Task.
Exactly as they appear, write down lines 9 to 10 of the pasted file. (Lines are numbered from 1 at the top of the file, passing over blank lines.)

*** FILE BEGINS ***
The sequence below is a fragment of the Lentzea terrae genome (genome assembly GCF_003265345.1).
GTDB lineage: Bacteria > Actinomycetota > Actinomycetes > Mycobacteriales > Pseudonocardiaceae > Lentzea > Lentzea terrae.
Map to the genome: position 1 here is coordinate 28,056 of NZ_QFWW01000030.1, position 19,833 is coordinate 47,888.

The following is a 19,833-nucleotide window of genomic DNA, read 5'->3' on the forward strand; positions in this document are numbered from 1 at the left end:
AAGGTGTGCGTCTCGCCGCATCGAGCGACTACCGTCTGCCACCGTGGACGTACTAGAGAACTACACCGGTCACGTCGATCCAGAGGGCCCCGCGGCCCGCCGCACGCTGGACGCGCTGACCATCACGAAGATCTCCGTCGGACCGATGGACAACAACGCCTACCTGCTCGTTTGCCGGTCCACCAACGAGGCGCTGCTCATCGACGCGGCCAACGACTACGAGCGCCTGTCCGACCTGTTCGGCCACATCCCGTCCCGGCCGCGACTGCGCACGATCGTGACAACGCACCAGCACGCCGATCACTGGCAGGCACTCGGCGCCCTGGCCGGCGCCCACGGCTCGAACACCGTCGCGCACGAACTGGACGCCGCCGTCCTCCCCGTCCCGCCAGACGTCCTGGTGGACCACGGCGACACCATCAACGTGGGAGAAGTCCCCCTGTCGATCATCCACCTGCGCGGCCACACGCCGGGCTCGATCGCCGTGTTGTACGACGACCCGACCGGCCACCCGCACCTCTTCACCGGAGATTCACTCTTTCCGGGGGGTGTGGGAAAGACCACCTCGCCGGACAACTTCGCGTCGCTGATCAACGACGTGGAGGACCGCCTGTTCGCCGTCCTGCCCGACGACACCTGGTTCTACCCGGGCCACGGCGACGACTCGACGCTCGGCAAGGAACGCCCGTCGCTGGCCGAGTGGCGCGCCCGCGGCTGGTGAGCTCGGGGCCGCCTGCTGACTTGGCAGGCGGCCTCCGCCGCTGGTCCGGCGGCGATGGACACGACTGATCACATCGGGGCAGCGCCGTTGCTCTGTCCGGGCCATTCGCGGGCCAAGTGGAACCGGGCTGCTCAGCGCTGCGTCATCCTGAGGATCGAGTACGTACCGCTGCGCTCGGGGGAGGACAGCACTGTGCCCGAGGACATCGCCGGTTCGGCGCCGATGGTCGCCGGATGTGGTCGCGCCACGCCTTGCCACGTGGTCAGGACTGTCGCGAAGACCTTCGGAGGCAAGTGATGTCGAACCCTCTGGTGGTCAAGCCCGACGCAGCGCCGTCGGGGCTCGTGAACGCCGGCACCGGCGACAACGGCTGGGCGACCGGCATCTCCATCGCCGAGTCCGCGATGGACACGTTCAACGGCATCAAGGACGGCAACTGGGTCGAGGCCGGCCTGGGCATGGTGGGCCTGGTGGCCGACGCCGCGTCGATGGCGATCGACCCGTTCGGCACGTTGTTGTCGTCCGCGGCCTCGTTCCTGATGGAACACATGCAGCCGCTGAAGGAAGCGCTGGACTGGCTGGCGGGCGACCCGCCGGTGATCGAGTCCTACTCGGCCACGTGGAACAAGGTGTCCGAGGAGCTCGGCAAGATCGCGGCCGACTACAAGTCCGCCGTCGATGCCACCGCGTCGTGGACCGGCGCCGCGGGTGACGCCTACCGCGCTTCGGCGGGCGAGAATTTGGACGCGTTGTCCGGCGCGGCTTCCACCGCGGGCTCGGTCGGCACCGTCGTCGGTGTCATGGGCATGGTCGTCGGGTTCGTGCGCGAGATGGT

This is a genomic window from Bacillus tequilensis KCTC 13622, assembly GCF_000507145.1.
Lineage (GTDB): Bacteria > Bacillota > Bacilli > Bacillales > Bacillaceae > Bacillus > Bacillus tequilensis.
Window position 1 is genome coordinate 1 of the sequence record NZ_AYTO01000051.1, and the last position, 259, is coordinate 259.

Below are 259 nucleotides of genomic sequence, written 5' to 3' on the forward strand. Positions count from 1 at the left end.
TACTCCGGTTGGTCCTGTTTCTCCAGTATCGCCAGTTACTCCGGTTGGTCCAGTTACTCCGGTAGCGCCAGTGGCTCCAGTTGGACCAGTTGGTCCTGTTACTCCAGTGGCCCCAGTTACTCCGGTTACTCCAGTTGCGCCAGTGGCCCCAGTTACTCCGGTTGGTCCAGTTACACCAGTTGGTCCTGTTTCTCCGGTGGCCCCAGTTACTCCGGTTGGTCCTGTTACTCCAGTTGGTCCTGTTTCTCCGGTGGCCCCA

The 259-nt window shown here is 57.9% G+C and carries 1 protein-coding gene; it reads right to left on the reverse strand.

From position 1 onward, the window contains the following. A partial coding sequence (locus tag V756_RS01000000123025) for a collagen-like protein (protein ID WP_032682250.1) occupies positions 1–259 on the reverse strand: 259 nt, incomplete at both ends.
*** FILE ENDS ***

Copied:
Below are 259 nucleotides of genomic sequence, written 5' to 3' on the forward strand. Positions count from 1 at the left end.
TACTCCGGTTGGTCCTGTTTCTCCAGTATCGCCAGTTACTCCGGTTGGTCCAGTTACTCCGGTAGCGCCAGTGGCTCCAGTTGGACCAGTTGGTCCTGTTACTCCAGTGGCCCCAGTTACTCCGGTTACTCCAGTTGCGCCAGTGGCCCCAGTTACTCCGGTTGGTCCAGTTACACCAGTTGGTCCTGTTTCTCCGGTGGCCCCAGTTACTCCGGTTGGTCCTGTTACTCCAGTTGGTCCTGTTTCTCCGGTGGCCCCA